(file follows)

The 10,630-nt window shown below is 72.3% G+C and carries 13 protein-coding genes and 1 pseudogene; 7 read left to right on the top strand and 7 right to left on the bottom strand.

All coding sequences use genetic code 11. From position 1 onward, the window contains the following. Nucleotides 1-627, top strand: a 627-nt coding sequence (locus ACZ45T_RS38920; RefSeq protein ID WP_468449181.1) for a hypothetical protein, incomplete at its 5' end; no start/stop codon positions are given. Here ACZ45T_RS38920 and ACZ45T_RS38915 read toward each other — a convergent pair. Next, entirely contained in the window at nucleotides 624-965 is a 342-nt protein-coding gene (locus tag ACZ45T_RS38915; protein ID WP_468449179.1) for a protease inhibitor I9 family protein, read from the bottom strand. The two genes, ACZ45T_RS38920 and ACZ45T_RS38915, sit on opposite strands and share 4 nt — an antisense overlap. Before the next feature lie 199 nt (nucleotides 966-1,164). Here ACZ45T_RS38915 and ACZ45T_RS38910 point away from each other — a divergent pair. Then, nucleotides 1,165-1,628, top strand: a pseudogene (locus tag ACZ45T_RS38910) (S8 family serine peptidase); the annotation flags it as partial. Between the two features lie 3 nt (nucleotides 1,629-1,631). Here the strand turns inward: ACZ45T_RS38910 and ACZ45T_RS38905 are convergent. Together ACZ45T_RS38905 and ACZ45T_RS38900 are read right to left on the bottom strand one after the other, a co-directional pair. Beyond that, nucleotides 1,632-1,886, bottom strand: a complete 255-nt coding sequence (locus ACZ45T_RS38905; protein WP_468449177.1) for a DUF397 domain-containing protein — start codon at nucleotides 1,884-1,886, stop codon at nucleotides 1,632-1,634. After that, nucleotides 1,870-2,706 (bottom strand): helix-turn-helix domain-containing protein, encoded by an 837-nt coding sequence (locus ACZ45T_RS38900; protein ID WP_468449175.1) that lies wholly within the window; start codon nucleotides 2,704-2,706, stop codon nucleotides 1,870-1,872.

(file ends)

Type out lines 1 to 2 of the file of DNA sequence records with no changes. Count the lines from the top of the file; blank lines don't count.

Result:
The 10,630-nt window shown below is 72.3% G+C and carries 13 protein-coding genes and 1 pseudogene; 7 read left to right on the top strand and 7 right to left on the bottom strand.

All coding sequences use genetic code 11. From position 1 onward, the window contains the following. Nucleotides 1-627, top strand: a 627-nt coding sequence (locus ACZ45T_RS38920; RefSeq protein ID WP_468449181.1) for a hypothetical protein, incomplete at its 5' end; no start/stop codon positions are given. Here ACZ45T_RS38920 and ACZ45T_RS38915 read toward each other — a convergent pair. Next, entirely contained in the window at nucleotides 624-965 is a 342-nt protein-coding gene (locus tag ACZ45T_RS38915; protein ID WP_468449179.1) for a protease inhibitor I9 family protein, read from the bottom strand. The two genes, ACZ45T_RS38920 and ACZ45T_RS38915, sit on opposite strands and share 4 nt — an antisense overlap. Before the next feature lie 199 nt (nucleotides 966-1,164). Here ACZ45T_RS38915 and ACZ45T_RS38910 point away from each other — a divergent pair. Then, nucleotides 1,165-1,628, top strand: a pseudogene (locus tag ACZ45T_RS38910) (S8 family serine peptidase); the annotation flags it as partial. Between the two features lie 3 nt (nucleotides 1,629-1,631). Here the strand turns inward: ACZ45T_RS38910 and ACZ45T_RS38905 are convergent. Together ACZ45T_RS38905 and ACZ45T_RS38900 are read right to left on the bottom strand one after the other, a co-directional pair. Beyond that, nucleotides 1,632-1,886, bottom strand: a complete 255-nt coding sequence (locus ACZ45T_RS38905; protein WP_468449177.1) for a DUF397 domain-containing protein — start codon at nucleotides 1,884-1,886, stop codon at nucleotides 1,632-1,634. After that, nucleotides 1,870-2,706 (bottom strand): helix-turn-helix domain-containing protein, encoded by an 837-nt coding sequence (locus ACZ45T_RS38900; protein ID WP_468449175.1) that lies wholly within the window; start codon nucleotides 2,704-2,706, stop codon nucleotides 1,870-1,872.